As a sub-tropical island, Kinmen experiences hot and humid springs, summers, and falls, and a wet and cool winter. The island is humid all-year round, particularly in the spring rainy season (~March-May). Beware of mold, especially around this time! Investing in dehumidifiers, silica gel packets, and other moisture-reducing items can help with mold prevention. The winters here, although the temperatures rarely drop below mid-50°F, can feel very cold particularly with the lack of indoor heating and excessive wind. Many ETAs choose to purchase small space heaters for their apartments. Another element to note is Kinmen's fog. Foggy season usually starts around February or March and will last through April or May. Use caution if traveling during these months--often planes and ferries will be delayed or cancelled completely due to the thick blankets of fog that cover Kinmen.
Taiwan generally exhibits low levels of pollution. However, with its close proximity to Xiamen, Kinmen can experience days with as high as 150-160 AQI. You can choose to wear a face mask, as most locals do, if the pollution gets too high, but these days are rare.
Volunteering and Community Service
Due to its small and close-knit community, volunteering in Kinmen is both fun and rewarding. The amount of volunteer opportunities and community service initiatives to get involved with are vast and diverse. In the past, ETAs have volunteered reading books to children at local libraries, spent time playing with children at the orphanage, tutored children outside of school, written articles for the Kinmen newspaper, and assisted at the hospital. ETAs have also gotten involved with local organizations like Local Methodology, an arts collective that focuses on presenting socially conscious projects pertaining to Kinmen's changing social and economic environment. In addition to getting involved with already existing community organizations, ETAs have started their own community service projects such as The A to Z Collective, a writing workshop that aims to advance the writing and speaking proficiency of students attending National Quemoy University.
Language and Culture Classes
The community college in Jincheng offers a variety of classes each semester at the low cost of 800 NT. You can stay active with yoga or traditional dance; learn an art form like calligraphy or ukelele; pick up Japanese or Chinese sign language; or try something else entierly, like toast making! You might find LETs and new friends in your classes. All classes are taught in Chinese
Although there are currently no Chinese language classes specifically for foreigners, many ETAs choose to find language partners and formal tutors. In the past, ETAs have been paired with students at National Quemoy University majoring in teaching Chinese to foreigners. They will tutor you as part of a class requirement. You are also free to set up your own language exchange and tutoring sessions with anyone you meet in Kinmen. Outside of language exchange, tutoring offers an opportunity for friendship and cultural exchange.
Being Active in Kinmen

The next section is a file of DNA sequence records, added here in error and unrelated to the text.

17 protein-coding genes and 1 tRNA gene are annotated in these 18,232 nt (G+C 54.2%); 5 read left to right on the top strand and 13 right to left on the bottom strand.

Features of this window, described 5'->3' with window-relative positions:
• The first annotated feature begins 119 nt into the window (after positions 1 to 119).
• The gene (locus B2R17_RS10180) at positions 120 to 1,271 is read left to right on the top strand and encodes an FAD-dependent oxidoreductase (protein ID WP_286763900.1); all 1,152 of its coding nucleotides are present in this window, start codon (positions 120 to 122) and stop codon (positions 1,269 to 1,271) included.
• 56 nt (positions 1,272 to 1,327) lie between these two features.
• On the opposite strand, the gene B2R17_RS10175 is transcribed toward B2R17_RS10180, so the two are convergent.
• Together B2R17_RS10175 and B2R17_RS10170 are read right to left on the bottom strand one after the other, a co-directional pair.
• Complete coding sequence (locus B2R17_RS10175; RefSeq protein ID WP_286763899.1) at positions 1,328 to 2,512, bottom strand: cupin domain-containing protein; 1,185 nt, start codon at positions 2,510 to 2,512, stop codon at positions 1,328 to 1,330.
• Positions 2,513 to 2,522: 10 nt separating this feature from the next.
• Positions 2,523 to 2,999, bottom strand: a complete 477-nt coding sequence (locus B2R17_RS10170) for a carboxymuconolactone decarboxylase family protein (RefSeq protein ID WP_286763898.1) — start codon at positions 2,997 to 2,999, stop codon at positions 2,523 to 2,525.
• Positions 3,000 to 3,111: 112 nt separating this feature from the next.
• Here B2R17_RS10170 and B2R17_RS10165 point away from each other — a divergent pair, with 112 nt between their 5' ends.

In general, Kinmen is an active community and it's relatively easy to find people with which to hike, run, bike, play basketball or lift weights. Most informal sports or outdoors groups use LINE or Facebook to communicate (in 2016 there were active LINE groups for recreational running, surfing, and weightlifting!). There is a small but dedicated surfing community that you can find at Cheng Gong beach during the typhoon season in the fall. You can find many runners around Lake Tai in Shanwai or on the coastal bike path just west of Jincheng. Fore more isolated but beautiful runs, you can run around the reservoir in Shamei or start in Mazu Park and head on a scooter path north through small villages like An Bian. For hiking, visit Taiwu Mountain. Both Jincheng and Shanwai have local gyms with a lifetime (yes, lifetime) membership of just 1200 NT.
This map displays a number of different sights, but there is always more to explore on the island. Even after a year in Kinmen, you will realize you haven't seen enough of the island. Feel free to use these suggestions, but make sure to get out and adventure on your own!
Kinmen has a wide array of sights for you to visit and explore. There is something here for everyone, whether you're a history buff, nature-lover, avid biker, photographer, or just love to lounge on the beach (you're never more than a 5-10 minute scooter ride from the sand and waves!).
Hike Taiwu Mountain (太武山) located in the center of the island. Houhu Beach (后湖海濱公園) is the best for swimming, but there are numerous other beaches scattered throughout Kinmen's coast. Each year ETAs discover more and more favorite and private beaches. Kinmen is also known for its traditional villages, characterized by beautiful red brick-style houses. One of the most well-preserved of these villages is Shanhou Cultural Village (山后民俗文化村), located in Jinsha Township. Maoshan Pagoda (茅山塔) offers stunning views, while Zhaishan Tunnel (翟山坑道) is a prominent remnant of Kinmen's rich military history.
Food and Entertainment
Food in Kinmen is abundant and diverse. In addition to Taiwanese and Kinmenese food, you'll find places serving pizza, pasta, brunch options, Korean, Japanese, and Dai cuisine. There are also numerous street carts scattered throughout the main towns serving fried munchies and both Jincheng and Shanwai boast a number of milk tea options. You will be sure to figure out your favorite places and likely discover new ones.
For vegetarians, Taiwan is a safe haven with a variety of meatless options. Historically, there is a large population of Buddhists and Taoists that promotes a vegetarian diet. You'll find that most restaurants are very accommodating and will make a dish vegetarian specially for you when requested. However, there are some differences to note between a western vegetarian and a Taiwanese vegetarian: in Taiwan, vegetarians believe garlic, scallions, leeks and onions are not vegetarian. Any of the mentioned seasonings will not be found in vegetarian restaurants.
As far as entertainment, there is actually an "Irish pub" and a couple bars on the island. Spend a night out at KTV, bowling, or have a beach party! Kinmen also has two movie theaters that will show all the latest films playing in Taiwan.
In this map you'll find a list of grocery stores, import stores, stationary stores, and places to buy other miscellaneous items such as electronics or household goods. This is not a complete list, but it is a good start to cover your basic needs.